This is a section from the crystal lattice of Calcium-chromium oxide showing how the spins are subject to conflicting demands. In this ball-and-stick model, the green and red sticks connecting the atoms (grey and black balls) represent ferromagnetic interactions while the blue sticks represent anti-ferromagnetic interactions.Credit: HZB
Based on our everyday experience, we expect matter at low temperatures to freeze solid with the atoms fixed in a regular arrangement. The magnetic moments arising from the spins of the electrons on the atoms in magnetic materials, also come to rest and become rigidly oriented as temperature falls. However, there are some rare exceptions. In what are referred to as quantum spin liquids, the orientations of the electronic spins do not remain fixed even at temperatures near absolute zero.
According to conventional understanding, if the interactions are isotropic (where all spin directions are possible), this phenomenon can occur if the spins are arranged in triangular geometries and the interactions between them are antiferromagnetic favouring antiparallel alignment of the spins. For three atoms forming the corners of a triangle, the electronic spin of one atom cannot simultaneously be oriented antiparallel to those on both the other two atoms. In real materials that contain triangular units coupled by antiferromagnetic interactions this “frustration” can prevent the spins from coming to rest in a particular orientation even at absolute zero temperature, instead they move collectively like atoms in a liquid. By contrast, ferromagnetic interactions do not give rise to frustration in isotropic magnets because mutually parallel alignment of the spins can always occur. For these reasons, only a few isotropic materials have been proposed as spin liquid candidates.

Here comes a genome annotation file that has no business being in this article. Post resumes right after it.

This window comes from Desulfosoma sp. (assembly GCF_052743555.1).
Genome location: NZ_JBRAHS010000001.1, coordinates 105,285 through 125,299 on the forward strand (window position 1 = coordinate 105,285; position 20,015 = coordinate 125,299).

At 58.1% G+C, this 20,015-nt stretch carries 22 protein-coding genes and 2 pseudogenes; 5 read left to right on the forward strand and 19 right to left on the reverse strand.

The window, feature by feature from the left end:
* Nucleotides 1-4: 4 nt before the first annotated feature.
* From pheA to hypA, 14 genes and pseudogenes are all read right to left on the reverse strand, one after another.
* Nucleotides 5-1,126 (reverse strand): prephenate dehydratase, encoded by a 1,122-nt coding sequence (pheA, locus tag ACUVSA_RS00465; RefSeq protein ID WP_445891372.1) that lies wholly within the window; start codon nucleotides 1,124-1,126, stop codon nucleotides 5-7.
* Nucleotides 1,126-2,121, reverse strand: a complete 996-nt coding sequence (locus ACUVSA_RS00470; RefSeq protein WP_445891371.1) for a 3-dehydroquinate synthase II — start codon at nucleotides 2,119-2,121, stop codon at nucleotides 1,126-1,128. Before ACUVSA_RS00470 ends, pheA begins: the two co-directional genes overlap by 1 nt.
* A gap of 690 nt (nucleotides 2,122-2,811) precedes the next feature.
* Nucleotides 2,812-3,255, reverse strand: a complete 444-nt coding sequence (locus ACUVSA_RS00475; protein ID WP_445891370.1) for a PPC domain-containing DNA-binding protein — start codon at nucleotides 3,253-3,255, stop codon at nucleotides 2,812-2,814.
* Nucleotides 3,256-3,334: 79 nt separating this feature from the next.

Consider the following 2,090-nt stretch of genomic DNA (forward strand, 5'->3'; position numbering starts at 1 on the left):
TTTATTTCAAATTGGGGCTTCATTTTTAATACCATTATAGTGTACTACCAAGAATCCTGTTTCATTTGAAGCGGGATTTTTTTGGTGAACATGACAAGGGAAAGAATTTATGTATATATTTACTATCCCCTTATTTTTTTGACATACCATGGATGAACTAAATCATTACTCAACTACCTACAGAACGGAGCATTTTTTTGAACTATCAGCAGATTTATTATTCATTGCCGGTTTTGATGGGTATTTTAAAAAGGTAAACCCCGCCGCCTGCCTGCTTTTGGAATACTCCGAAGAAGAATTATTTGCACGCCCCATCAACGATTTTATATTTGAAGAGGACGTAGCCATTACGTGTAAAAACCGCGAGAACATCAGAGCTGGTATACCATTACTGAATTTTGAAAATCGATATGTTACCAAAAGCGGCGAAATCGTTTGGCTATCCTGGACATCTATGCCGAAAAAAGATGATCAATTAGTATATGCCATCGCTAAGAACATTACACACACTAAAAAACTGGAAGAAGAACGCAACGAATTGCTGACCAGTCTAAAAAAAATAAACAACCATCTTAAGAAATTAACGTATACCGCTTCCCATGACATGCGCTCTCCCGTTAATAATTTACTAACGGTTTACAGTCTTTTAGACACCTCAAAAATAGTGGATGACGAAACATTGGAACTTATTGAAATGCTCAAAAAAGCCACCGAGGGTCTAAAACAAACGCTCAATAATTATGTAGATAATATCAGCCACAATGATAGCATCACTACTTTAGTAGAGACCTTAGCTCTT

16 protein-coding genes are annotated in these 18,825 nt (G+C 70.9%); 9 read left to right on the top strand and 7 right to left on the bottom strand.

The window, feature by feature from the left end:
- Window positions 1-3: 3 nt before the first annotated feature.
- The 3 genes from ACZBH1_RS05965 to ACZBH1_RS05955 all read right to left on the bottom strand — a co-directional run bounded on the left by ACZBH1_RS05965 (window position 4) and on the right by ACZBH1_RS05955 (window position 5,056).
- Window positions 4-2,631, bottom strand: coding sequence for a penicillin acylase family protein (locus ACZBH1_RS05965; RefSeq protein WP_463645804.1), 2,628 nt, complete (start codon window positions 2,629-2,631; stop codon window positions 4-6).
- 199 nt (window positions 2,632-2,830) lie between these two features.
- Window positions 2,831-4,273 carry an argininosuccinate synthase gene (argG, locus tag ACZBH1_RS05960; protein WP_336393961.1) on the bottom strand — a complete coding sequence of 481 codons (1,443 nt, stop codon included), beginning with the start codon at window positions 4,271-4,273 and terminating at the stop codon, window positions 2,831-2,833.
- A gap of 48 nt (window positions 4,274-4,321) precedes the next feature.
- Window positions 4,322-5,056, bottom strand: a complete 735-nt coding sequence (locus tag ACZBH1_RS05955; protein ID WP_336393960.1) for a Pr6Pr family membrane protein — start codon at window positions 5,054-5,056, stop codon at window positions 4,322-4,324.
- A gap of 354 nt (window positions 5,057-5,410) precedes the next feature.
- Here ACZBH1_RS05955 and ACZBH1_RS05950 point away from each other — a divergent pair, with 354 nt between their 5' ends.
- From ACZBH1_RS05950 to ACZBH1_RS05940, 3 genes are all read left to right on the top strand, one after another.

Monocrystals with complex magnetic interactions
Now a team headed by Prof. Bella Lake has produced and investigated the first monocrystals of calcium-chromium oxide (Ca10Cr7O28). Calcium-chromium oxide is made up of what are known as Kagomé lattices — reminiscent of the pattern of triangles and hexagons woven in Japanese basketry. As a result, a complex set of isotropic magnetic interactions develop in this material, consisting of not only anti-ferromagnetic interactions but also much stronger ferromagnetic interactions that according to conventional understanding should prevent the existence of spin liquid behavior. Magnetic and Neutron scattering experiments conducted in Germany, France, England, and the USA, as well as muon spectroscopy experiments performed in Switzerland have however shown that the spins in these samples retain their collective motion even at temperatures as low as 20 millikelvin and behave like a quantum spin liquid.
Competition is key
Theoretical physicist Prof. Johannes Reuther of HZB has now been able to extend the theoretical model of spin liquids with the help of these experimental clues. He has used numerical simulations to show how the different magnetic interactions in calcium-chromium oxide compete with one another and keep the spins dynamic.
More candidates for spin liquids expected
“We have proved empirically that interesting quantum states like spin liquids can also occur in considerably more complex crystals with different constellations of magnetic interactions,” says Dr. Christian Balz, lead author of the work. Lake also explains: “The work expands our understanding of magnetic materials, and also shows us that there are potentially far more candidates for spin liquids than expected. This could be important for the advancement of quantum computers in the future because spin liquids are one of the possible building blocks for carrying the smallest unit of quantum information, known as a qubit.”
- Christian Balz, Bella Lake, Johannes Reuther, Hubertus Luetkens, Rico Schönemann, Thomas Herrmannsdörfer, Yogesh Singh, A. T. M. Nazmul Islam, Elisa M. Wheeler, Jose A. Rodriguez-Rivera, Tatiana Guidi, Giovanna G. Simeoni, Chris Baines, Hanjo Ryll. Physical realization of a quantum spin liquid based on a complex frustration mechanism.Nature Physics, 2016; DOI: 10.1038/nphys3826